As we all learned in heartbreaking ways from the New York City tragedy, firefighting often is a family affair. On hand Saturday was Jeff Jenson, 26, a fourth-generation firefighter whose father, Don, is a deputy fire chief, overseeing operations.
“I grew up in the fire department,” the younger Jenson said. “I grew up playing with fire engines. My dad was always my hero.”
While the repeated interior burns melted the snow off the old home’s roof, Stevens got a bit of ribbing for his partly melted face mask – until he noticed that Capt. Steve O’Malley, helping train the recruits, suffered a similar bit of meltdown on his air tank’s gauge.
“The idea was to watch the fire behavior,” O’Malley said. “How much heat is comfortable? Sometimes, brand-new firefighters – these guys aren’t brand new – panic when it gets too hot.”
Crews erected two large portable tanks to hold water trucked in from a Tumalo fire hydrant, since none are nearby. The Crooked River Ranch crew, led by Chief Patrick Reitz, brought along their $18,500 “thermal imager,” which helps find hot spots in walls (and can help find people trapped by thick smoke).
Former Sunriver Fire Chief Era Horton, now regional training officer for the state Department of Public Safety Standards and Training, said there’s a lot to do on the checklist for live-fire drills, such as notifying the state Department of Environmental Quality. Mark Ayers, on hand from the DPSST’s Salem headquarters, had nothing but praise for how well the Bend drill was planned and coordinated.
Aptly-named firefighter says trip into burning home was `awesome!’
Lovisco said many people offer up homes for such “burn to learn” exercises, but one key is a location far enough from neighbors to eliminate or minimize the danger to others.
After venturing inside the burning home, Redmond fire volunteer Deb Blais offered a broad grin and said, “That was awesome!” (Yes, her name rhymes with blaze – and yet, she said she’s the first firefighter in her family).
“I’m a wildland firefighter, so fire behavior is way different when outdoors,” said Blais, 32, assistant superintendent with the Redmond Hotshots crew. “Everything’s enclosed – I’m used to standing in the wide open spaces.” Still, she said she might aim more toward the structural side of firefighting in the future.
Around 2:30 p.m., after various exterior attacks were tested, the work began in earnest on bringing the old home down to smoking rubble.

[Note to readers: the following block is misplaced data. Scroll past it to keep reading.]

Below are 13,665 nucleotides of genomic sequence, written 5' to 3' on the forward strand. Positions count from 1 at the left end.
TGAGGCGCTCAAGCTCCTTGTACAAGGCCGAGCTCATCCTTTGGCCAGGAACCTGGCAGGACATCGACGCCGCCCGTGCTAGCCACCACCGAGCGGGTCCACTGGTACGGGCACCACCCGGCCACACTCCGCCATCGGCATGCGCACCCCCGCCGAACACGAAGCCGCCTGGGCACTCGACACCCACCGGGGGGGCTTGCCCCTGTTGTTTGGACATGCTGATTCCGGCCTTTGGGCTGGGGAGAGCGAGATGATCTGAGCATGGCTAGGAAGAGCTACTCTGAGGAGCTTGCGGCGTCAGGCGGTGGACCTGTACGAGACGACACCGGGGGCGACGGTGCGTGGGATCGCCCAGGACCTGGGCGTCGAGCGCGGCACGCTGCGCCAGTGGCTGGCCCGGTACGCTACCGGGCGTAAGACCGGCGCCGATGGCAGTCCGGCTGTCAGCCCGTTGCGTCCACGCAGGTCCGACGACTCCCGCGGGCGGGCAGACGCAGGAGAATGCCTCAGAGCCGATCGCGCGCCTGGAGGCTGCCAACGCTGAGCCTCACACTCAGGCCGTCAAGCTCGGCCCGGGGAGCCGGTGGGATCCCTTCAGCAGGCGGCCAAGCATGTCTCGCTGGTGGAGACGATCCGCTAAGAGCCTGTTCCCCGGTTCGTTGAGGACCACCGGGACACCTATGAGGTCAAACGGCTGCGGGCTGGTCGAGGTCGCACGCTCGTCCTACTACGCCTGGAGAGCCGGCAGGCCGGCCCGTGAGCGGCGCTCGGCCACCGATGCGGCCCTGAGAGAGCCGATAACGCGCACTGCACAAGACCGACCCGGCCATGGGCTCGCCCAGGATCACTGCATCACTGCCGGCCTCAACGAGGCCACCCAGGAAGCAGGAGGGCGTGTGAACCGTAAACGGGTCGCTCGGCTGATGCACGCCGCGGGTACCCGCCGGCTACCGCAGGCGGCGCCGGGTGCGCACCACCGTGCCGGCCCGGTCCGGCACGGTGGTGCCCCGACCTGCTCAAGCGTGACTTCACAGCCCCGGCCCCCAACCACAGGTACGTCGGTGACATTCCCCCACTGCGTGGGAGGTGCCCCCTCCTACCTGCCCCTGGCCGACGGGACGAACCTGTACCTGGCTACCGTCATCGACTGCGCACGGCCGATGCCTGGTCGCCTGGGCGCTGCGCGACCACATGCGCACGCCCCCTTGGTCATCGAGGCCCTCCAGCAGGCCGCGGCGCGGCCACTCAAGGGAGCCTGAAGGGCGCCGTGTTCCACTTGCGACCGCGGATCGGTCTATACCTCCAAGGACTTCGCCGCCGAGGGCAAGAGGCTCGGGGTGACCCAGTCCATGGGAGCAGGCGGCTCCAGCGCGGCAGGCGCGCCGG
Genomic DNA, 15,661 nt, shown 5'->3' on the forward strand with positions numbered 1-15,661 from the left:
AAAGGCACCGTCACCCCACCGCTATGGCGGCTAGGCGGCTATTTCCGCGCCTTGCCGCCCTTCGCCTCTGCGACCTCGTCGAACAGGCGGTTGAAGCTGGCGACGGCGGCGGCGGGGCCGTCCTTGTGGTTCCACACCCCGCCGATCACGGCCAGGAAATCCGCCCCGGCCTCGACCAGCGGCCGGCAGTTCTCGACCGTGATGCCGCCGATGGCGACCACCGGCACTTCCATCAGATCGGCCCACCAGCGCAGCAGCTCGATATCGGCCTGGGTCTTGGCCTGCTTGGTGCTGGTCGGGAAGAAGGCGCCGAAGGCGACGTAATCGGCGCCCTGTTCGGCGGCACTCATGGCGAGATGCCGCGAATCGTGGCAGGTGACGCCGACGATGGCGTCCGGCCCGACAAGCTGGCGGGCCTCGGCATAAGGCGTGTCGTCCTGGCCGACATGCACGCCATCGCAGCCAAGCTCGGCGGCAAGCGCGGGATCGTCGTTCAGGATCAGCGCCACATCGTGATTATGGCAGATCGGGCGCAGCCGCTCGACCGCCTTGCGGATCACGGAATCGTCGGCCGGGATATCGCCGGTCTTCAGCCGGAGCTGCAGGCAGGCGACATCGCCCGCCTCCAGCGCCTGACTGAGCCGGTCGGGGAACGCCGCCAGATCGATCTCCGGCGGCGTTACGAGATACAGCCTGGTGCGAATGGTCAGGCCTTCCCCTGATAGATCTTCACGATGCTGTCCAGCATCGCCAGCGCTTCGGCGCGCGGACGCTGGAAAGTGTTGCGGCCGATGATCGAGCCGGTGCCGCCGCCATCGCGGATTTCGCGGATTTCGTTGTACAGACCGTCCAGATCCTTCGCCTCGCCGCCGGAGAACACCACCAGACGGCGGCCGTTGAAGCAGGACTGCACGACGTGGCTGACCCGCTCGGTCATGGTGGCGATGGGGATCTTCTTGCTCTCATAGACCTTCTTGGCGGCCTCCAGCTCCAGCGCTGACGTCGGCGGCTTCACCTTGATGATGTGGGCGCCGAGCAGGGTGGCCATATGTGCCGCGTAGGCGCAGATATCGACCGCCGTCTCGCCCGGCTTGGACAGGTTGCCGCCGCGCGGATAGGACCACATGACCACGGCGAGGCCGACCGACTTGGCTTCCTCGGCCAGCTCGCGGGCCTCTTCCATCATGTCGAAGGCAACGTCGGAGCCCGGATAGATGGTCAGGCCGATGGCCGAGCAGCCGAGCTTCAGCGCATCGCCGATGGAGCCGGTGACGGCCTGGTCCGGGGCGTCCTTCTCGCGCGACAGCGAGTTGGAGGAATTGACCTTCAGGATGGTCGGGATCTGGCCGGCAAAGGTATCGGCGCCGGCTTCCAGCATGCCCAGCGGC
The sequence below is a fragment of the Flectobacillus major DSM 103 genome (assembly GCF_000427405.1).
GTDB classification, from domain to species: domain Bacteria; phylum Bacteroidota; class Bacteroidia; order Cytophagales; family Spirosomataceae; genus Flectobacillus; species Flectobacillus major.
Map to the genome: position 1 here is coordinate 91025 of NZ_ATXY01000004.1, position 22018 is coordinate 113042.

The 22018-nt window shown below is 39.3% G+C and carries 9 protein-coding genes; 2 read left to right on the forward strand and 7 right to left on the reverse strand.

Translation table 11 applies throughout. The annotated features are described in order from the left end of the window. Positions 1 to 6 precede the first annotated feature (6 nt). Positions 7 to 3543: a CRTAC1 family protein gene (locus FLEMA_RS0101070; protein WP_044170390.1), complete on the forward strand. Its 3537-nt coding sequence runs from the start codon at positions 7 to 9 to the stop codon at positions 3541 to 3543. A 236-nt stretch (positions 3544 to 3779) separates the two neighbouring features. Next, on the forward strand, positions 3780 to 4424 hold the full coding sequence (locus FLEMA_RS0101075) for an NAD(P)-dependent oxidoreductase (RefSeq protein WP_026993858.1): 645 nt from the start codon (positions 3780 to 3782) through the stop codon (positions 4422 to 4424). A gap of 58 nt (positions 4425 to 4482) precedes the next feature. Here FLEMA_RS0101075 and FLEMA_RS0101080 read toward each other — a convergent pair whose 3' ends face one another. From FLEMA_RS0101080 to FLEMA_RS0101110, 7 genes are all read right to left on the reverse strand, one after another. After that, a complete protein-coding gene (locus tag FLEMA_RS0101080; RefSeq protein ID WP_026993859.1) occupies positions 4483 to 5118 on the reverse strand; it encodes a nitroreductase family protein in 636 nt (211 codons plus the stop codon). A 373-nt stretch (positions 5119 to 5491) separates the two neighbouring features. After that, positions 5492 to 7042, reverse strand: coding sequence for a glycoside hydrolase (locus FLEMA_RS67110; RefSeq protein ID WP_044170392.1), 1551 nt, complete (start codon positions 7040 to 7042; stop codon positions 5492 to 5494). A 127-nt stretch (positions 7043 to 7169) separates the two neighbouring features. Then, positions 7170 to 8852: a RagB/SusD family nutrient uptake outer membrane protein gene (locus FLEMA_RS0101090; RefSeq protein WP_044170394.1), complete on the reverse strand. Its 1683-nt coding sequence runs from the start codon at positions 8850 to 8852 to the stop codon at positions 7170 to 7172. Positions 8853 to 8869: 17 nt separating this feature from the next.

“That’s flashover – when everything in the room ignites at once,” Lovisco said, pointing to the roiling red inside a downstairs window frame.
One of the Bend volunteers who spent three days getting the house ready to burn was Steve Stenkamp, a Bend High shop and drafting teacher who’s also a former city councilor, one of the fabled “Men Without Ties.”
“I’ve got the best of both worlds,” Stenkamp said. “I get to work with a great group of kids, and with these guys, too.”
Old house didn’t seem to want to say goodbye
Close to a half-hour into the all-out burn effort, only a few flames were showing outside, and firefighters were dragging in tree branches as added kindling. Several onlookers said the old home was showing a lot more persistence than they expected.
Finally, around 2:50 p.m., flames began to erupt from the roof and all of the windows. “It won’t take long now,” one firefighter said.
After some quick team poses for photos out front, everyone began to move back as the flames roared bright yellow and orange and the heat became quite intense. Black, billowing clouds of smoke carried bits of roof insulation onto the snow and across the road.
After the second floor collapsed, and the walls fell, Horton had to admit: “This was a well-built old house.” Today’s homes, constructed with more lightweight building material, would have collapsed much quicker, he explained.
Adjacent neighbors were advised of the exercise ahead of time, as was Deschutes County 911, in case anyone seeing the plume of smoke called in an alarm. A few residents who drove by or stood watching the house burn said it had been vacant for some time and, while a sad passing, it was time for it to go.
But “the old O’Neil place,” as a few old-timers called it, didn’t go down without a fight – a lot of fights. And the lessons it helped to teach could save lives and property, on dozens of fires to come.